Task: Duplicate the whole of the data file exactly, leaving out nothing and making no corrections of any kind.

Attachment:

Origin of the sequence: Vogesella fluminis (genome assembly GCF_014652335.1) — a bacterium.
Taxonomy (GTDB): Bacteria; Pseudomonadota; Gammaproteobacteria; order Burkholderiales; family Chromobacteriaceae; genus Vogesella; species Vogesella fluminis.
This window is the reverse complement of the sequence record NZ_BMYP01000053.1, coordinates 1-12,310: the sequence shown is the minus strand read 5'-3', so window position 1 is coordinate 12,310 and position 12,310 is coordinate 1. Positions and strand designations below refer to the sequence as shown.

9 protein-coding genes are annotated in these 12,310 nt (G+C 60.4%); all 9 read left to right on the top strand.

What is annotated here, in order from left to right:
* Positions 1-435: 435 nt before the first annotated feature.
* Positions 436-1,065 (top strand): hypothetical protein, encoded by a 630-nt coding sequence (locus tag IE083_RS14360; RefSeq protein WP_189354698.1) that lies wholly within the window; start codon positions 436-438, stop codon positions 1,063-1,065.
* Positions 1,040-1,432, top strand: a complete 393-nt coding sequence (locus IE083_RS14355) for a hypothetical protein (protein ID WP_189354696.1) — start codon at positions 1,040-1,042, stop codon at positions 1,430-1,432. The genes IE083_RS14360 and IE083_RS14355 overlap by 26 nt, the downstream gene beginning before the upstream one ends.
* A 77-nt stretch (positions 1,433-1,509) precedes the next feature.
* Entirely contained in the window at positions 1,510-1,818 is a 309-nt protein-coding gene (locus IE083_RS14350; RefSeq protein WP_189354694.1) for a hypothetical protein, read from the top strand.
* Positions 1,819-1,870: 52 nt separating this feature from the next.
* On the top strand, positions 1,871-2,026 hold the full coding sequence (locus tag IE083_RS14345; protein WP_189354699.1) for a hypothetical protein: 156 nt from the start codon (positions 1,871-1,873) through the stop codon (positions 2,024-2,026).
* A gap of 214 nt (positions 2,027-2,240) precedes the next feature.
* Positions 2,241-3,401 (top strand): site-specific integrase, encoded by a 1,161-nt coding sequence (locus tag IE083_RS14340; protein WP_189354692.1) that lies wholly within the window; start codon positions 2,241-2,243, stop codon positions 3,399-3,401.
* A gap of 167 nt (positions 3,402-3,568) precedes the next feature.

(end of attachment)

Origin of the sequence: Vogesella fluminis (genome assembly GCF_014652335.1) — a bacterium.
Taxonomy (GTDB): Bacteria; Pseudomonadota; Gammaproteobacteria; order Burkholderiales; family Chromobacteriaceae; genus Vogesella; species Vogesella fluminis.
This window is the reverse complement of the sequence record NZ_BMYP01000053.1, coordinates 1-12,310: the sequence shown is the minus strand read 5'-3', so window position 1 is coordinate 12,310 and position 12,310 is coordinate 1. Positions and strand designations below refer to the sequence as shown.

9 protein-coding genes are annotated in these 12,310 nt (G+C 60.4%); all 9 read left to right on the top strand.

What is annotated here, in order from left to right:
* Positions 1-435: 435 nt before the first annotated feature.
* Positions 436-1,065 (top strand): hypothetical protein, encoded by a 630-nt coding sequence (locus tag IE083_RS14360; RefSeq protein WP_189354698.1) that lies wholly within the window; start codon positions 436-438, stop codon positions 1,063-1,065.
* Positions 1,040-1,432, top strand: a complete 393-nt coding sequence (locus IE083_RS14355) for a hypothetical protein (protein ID WP_189354696.1) — start codon at positions 1,040-1,042, stop codon at positions 1,430-1,432. The genes IE083_RS14360 and IE083_RS14355 overlap by 26 nt, the downstream gene beginning before the upstream one ends.
* A 77-nt stretch (positions 1,433-1,509) precedes the next feature.
* Entirely contained in the window at positions 1,510-1,818 is a 309-nt protein-coding gene (locus IE083_RS14350; RefSeq protein WP_189354694.1) for a hypothetical protein, read from the top strand.
* Positions 1,819-1,870: 52 nt separating this feature from the next.
* On the top strand, positions 1,871-2,026 hold the full coding sequence (locus tag IE083_RS14345; protein WP_189354699.1) for a hypothetical protein: 156 nt from the start codon (positions 1,871-1,873) through the stop codon (positions 2,024-2,026).
* A gap of 214 nt (positions 2,027-2,240) precedes the next feature.
* Positions 2,241-3,401 (top strand): site-specific integrase, encoded by a 1,161-nt coding sequence (locus tag IE083_RS14340; protein WP_189354692.1) that lies wholly within the window; start codon positions 2,241-2,243, stop codon positions 3,399-3,401.
* A gap of 167 nt (positions 3,402-3,568) precedes the next feature.